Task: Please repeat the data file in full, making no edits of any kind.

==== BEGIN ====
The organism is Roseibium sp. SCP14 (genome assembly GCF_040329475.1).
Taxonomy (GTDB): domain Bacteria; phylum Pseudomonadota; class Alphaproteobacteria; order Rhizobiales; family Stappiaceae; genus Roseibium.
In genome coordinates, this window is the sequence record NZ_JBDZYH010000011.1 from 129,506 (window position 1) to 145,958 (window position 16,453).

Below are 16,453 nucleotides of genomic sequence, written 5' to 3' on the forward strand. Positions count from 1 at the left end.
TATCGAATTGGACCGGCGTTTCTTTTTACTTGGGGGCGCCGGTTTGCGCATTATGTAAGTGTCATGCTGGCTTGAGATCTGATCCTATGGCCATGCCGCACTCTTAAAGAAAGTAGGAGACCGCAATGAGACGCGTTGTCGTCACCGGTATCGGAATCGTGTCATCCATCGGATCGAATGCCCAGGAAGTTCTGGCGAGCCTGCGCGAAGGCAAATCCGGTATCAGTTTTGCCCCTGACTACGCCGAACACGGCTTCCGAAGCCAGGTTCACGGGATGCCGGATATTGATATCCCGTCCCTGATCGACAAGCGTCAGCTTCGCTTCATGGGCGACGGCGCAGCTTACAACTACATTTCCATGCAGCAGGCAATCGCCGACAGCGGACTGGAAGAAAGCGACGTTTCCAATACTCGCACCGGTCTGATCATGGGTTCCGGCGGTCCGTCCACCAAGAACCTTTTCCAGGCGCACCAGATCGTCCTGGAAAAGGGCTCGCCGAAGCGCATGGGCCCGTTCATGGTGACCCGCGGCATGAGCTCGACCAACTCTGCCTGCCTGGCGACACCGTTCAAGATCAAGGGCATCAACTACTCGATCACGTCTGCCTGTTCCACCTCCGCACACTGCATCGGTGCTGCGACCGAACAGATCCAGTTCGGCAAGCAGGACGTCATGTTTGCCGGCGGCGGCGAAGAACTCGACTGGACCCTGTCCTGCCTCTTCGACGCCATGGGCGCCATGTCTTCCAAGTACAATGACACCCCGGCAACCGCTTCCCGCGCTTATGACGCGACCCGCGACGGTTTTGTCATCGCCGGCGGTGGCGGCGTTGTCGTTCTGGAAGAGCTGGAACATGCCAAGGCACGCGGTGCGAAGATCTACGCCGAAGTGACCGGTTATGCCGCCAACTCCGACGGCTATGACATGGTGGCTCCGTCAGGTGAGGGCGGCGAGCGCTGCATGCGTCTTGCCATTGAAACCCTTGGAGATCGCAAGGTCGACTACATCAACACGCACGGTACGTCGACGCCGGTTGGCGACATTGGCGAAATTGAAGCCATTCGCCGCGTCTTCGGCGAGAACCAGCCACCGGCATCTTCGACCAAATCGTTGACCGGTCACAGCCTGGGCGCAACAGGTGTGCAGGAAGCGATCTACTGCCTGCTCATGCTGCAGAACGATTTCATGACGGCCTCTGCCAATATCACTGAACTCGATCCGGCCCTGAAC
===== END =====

The organism is Roseibium sp. SCP14 (genome assembly GCF_040329475.1).
Taxonomy (GTDB): domain Bacteria; phylum Pseudomonadota; class Alphaproteobacteria; order Rhizobiales; family Stappiaceae; genus Roseibium.
In genome coordinates, this window is the sequence record NZ_JBDZYH010000011.1 from 129,506 (window position 1) to 145,958 (window position 16,453).

Below are 16,453 nucleotides of genomic sequence, written 5' to 3' on the forward strand. Positions count from 1 at the left end.
TATCGAATTGGACCGGCGTTTCTTTTTACTTGGGGGCGCCGGTTTGCGCATTATGTAAGTGTCATGCTGGCTTGAGATCTGATCCTATGGCCATGCCGCACTCTTAAAGAAAGTAGGAGACCGCAATGAGACGCGTTGTCGTCACCGGTATCGGAATCGTGTCATCCATCGGATCGAATGCCCAGGAAGTTCTGGCGAGCCTGCGCGAAGGCAAATCCGGTATCAGTTTTGCCCCTGACTACGCCGAACACGGCTTCCGAAGCCAGGTTCACGGGATGCCGGATATTGATATCCCGTCCCTGATCGACAAGCGTCAGCTTCGCTTCATGGGCGACGGCGCAGCTTACAACTACATTTCCATGCAGCAGGCAATCGCCGACAGCGGACTGGAAGAAAGCGACGTTTCCAATACTCGCACCGGTCTGATCATGGGTTCCGGCGGTCCGTCCACCAAGAACCTTTTCCAGGCGCACCAGATCGTCCTGGAAAAGGGCTCGCCGAAGCGCATGGGCCCGTTCATGGTGACCCGCGGCATGAGCTCGACCAACTCTGCCTGCCTGGCGACACCGTTCAAGATCAAGGGCATCAACTACTCGATCACGTCTGCCTGTTCCACCTCCGCACACTGCATCGGTGCTGCGACCGAACAGATCCAGTTCGGCAAGCAGGACGTCATGTTTGCCGGCGGCGGCGAAGAACTCGACTGGACCCTGTCCTGCCTCTTCGACGCCATGGGCGCCATGTCTTCCAAGTACAATGACACCCCGGCAACCGCTTCCCGCGCTTATGACGCGACCCGCGACGGTTTTGTCATCGCCGGCGGTGGCGGCGTTGTCGTTCTGGAAGAGCTGGAACATGCCAAGGCACGCGGTGCGAAGATCTACGCCGAAGTGACCGGTTATGCCGCCAACTCCGACGGCTATGACATGGTGGCTCCGTCAGGTGAGGGCGGCGAGCGCTGCATGCGTCTTGCCATTGAAACCCTTGGAGATCGCAAGGTCGACTACATCAACACGCACGGTACGTCGACGCCGGTTGGCGACATTGGCGAAATTGAAGCCATTCGCCGCGTCTTCGGCGAGAACCAGCCACCGGCATCTTCGACCAAATCGTTGACCGGTCACAGCCTGGGCGCAACAGGTGTGCAGGAAGCGATCTACTGCCTGCTCATGCTGCAGAACGATTTCATGACGGCCTCTGCCAATATCACTGAACTCGATCCGGCCCTGAAC